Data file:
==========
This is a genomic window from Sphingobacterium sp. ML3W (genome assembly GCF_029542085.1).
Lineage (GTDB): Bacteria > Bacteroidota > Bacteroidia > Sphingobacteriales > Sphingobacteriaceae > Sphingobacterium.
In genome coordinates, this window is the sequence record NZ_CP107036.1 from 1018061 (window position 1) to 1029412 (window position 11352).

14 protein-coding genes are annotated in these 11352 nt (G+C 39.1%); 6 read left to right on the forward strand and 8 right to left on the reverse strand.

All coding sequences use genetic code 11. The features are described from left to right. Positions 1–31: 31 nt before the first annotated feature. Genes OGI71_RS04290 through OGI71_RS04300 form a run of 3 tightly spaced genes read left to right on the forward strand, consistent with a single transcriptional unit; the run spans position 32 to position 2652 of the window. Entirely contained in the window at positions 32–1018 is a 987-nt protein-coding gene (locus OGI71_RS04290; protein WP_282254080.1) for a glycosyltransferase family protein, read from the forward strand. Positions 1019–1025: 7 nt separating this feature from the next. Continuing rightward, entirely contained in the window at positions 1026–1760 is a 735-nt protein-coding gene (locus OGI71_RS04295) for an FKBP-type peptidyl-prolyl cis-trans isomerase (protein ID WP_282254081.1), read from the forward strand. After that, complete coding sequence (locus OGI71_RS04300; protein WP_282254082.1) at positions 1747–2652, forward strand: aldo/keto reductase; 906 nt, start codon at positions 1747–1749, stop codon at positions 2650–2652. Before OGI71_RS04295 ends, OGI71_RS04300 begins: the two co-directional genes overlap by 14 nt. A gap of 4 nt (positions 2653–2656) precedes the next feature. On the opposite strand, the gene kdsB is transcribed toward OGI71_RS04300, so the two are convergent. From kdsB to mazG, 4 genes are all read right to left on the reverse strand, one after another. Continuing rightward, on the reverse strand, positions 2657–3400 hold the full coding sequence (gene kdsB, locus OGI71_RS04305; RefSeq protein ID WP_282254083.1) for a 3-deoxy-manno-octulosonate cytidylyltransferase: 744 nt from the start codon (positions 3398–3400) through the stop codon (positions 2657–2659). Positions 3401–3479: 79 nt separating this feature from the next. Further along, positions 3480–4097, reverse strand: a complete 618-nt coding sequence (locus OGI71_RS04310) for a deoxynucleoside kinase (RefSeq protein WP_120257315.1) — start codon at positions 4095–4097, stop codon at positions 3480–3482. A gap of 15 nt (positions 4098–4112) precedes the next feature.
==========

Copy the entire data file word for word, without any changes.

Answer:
This is a genomic window from Sphingobacterium sp. ML3W (genome assembly GCF_029542085.1).
Lineage (GTDB): Bacteria > Bacteroidota > Bacteroidia > Sphingobacteriales > Sphingobacteriaceae > Sphingobacterium.
In genome coordinates, this window is the sequence record NZ_CP107036.1 from 1018061 (window position 1) to 1029412 (window position 11352).

14 protein-coding genes are annotated in these 11352 nt (G+C 39.1%); 6 read left to right on the forward strand and 8 right to left on the reverse strand.

All coding sequences use genetic code 11. The features are described from left to right. Positions 1–31: 31 nt before the first annotated feature. Genes OGI71_RS04290 through OGI71_RS04300 form a run of 3 tightly spaced genes read left to right on the forward strand, consistent with a single transcriptional unit; the run spans position 32 to position 2652 of the window. Entirely contained in the window at positions 32–1018 is a 987-nt protein-coding gene (locus OGI71_RS04290; protein WP_282254080.1) for a glycosyltransferase family protein, read from the forward strand. Positions 1019–1025: 7 nt separating this feature from the next. Continuing rightward, entirely contained in the window at positions 1026–1760 is a 735-nt protein-coding gene (locus OGI71_RS04295) for an FKBP-type peptidyl-prolyl cis-trans isomerase (protein ID WP_282254081.1), read from the forward strand. After that, complete coding sequence (locus OGI71_RS04300; protein WP_282254082.1) at positions 1747–2652, forward strand: aldo/keto reductase; 906 nt, start codon at positions 1747–1749, stop codon at positions 2650–2652. Before OGI71_RS04295 ends, OGI71_RS04300 begins: the two co-directional genes overlap by 14 nt. A gap of 4 nt (positions 2653–2656) precedes the next feature. On the opposite strand, the gene kdsB is transcribed toward OGI71_RS04300, so the two are convergent. From kdsB to mazG, 4 genes are all read right to left on the reverse strand, one after another. Continuing rightward, on the reverse strand, positions 2657–3400 hold the full coding sequence (gene kdsB, locus OGI71_RS04305; RefSeq protein ID WP_282254083.1) for a 3-deoxy-manno-octulosonate cytidylyltransferase: 744 nt from the start codon (positions 3398–3400) through the stop codon (positions 2657–2659). Positions 3401–3479: 79 nt separating this feature from the next. Further along, positions 3480–4097, reverse strand: a complete 618-nt coding sequence (locus OGI71_RS04310) for a deoxynucleoside kinase (RefSeq protein WP_120257315.1) — start codon at positions 4095–4097, stop codon at positions 3480–3482. A gap of 15 nt (positions 4098–4112) precedes the next feature.